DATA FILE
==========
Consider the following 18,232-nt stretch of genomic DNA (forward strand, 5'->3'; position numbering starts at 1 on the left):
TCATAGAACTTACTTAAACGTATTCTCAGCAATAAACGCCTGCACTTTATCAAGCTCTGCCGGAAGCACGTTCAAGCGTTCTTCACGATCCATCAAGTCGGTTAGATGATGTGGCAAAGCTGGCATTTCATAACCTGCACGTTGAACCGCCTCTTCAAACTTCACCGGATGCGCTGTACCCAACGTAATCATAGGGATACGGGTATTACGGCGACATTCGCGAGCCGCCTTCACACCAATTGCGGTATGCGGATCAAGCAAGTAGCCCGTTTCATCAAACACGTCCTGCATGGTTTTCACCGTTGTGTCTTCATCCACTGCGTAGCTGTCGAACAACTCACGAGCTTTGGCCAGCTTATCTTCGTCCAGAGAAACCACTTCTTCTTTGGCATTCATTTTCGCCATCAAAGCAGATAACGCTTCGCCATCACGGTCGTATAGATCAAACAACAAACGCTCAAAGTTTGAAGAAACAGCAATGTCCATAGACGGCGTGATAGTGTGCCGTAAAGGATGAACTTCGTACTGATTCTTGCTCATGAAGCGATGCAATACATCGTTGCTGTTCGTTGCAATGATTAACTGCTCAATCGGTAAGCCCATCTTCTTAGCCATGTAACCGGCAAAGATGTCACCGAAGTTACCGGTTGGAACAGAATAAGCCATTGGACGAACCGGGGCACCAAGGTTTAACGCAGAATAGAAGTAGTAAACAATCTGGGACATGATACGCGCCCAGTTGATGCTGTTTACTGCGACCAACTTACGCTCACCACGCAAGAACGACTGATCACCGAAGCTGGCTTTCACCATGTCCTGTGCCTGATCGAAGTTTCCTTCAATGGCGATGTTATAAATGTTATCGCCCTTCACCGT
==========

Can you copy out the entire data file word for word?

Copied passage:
Consider the following 18,232-nt stretch of genomic DNA (forward strand, 5'->3'; position numbering starts at 1 on the left):
TCATAGAACTTACTTAAACGTATTCTCAGCAATAAACGCCTGCACTTTATCAAGCTCTGCCGGAAGCACGTTCAAGCGTTCTTCACGATCCATCAAGTCGGTTAGATGATGTGGCAAAGCTGGCATTTCATAACCTGCACGTTGAACCGCCTCTTCAAACTTCACCGGATGCGCTGTACCCAACGTAATCATAGGGATACGGGTATTACGGCGACATTCGCGAGCCGCCTTCACACCAATTGCGGTATGCGGATCAAGCAAGTAGCCCGTTTCATCAAACACGTCCTGCATGGTTTTCACCGTTGTGTCTTCATCCACTGCGTAGCTGTCGAACAACTCACGAGCTTTGGCCAGCTTATCTTCGTCCAGAGAAACCACTTCTTCTTTGGCATTCATTTTCGCCATCAAAGCAGATAACGCTTCGCCATCACGGTCGTATAGATCAAACAACAAACGCTCAAAGTTTGAAGAAACAGCAATGTCCATAGACGGCGTGATAGTGTGCCGTAAAGGATGAACTTCGTACTGATTCTTGCTCATGAAGCGATGCAATACATCGTTGCTGTTCGTTGCAATGATTAACTGCTCAATCGGTAAGCCCATCTTCTTAGCCATGTAACCGGCAAAGATGTCACCGAAGTTACCGGTTGGAACAGAATAAGCCATTGGACGAACCGGGGCACCAAGGTTTAACGCAGAATAGAAGTAGTAAACAATCTGGGACATGATACGCGCCCAGTTGATGCTGTTTACTGCGACCAACTTACGCTCACCACGCAAGAACGACTGATCACCGAAGCTGGCTTTCACCATGTCCTGTGCCTGATCGAAGTTTCCTTCAATGGCGATGTTATAAATGTTATCGCCCTTCACCGT